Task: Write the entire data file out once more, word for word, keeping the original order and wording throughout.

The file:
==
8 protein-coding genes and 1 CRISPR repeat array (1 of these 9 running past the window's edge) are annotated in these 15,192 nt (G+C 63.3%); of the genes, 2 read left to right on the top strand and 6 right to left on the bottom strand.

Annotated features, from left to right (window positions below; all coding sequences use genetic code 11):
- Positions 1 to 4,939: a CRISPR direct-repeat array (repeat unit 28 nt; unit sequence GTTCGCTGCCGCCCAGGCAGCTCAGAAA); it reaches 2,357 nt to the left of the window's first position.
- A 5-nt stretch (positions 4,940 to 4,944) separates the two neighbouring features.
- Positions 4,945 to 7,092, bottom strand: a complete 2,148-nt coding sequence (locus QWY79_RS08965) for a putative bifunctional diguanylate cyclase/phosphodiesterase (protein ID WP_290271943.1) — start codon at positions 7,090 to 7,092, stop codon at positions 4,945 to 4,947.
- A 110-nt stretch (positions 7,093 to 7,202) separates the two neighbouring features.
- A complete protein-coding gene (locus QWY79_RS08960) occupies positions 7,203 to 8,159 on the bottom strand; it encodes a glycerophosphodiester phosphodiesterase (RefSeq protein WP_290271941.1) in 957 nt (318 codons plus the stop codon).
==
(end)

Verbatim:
8 protein-coding genes and 1 CRISPR repeat array (1 of these 9 running past the window's edge) are annotated in these 15,192 nt (G+C 63.3%); of the genes, 2 read left to right on the top strand and 6 right to left on the bottom strand.

Annotated features, from left to right (window positions below; all coding sequences use genetic code 11):
- Positions 1 to 4,939: a CRISPR direct-repeat array (repeat unit 28 nt; unit sequence GTTCGCTGCCGCCCAGGCAGCTCAGAAA); it reaches 2,357 nt to the left of the window's first position.
- A 5-nt stretch (positions 4,940 to 4,944) separates the two neighbouring features.
- Positions 4,945 to 7,092, bottom strand: a complete 2,148-nt coding sequence (locus QWY79_RS08965) for a putative bifunctional diguanylate cyclase/phosphodiesterase (protein ID WP_290271943.1) — start codon at positions 7,090 to 7,092, stop codon at positions 4,945 to 4,947.
- A 110-nt stretch (positions 7,093 to 7,202) separates the two neighbouring features.
- A complete protein-coding gene (locus QWY79_RS08960) occupies positions 7,203 to 8,159 on the bottom strand; it encodes a glycerophosphodiester phosphodiesterase (RefSeq protein WP_290271941.1) in 957 nt (318 codons plus the stop codon).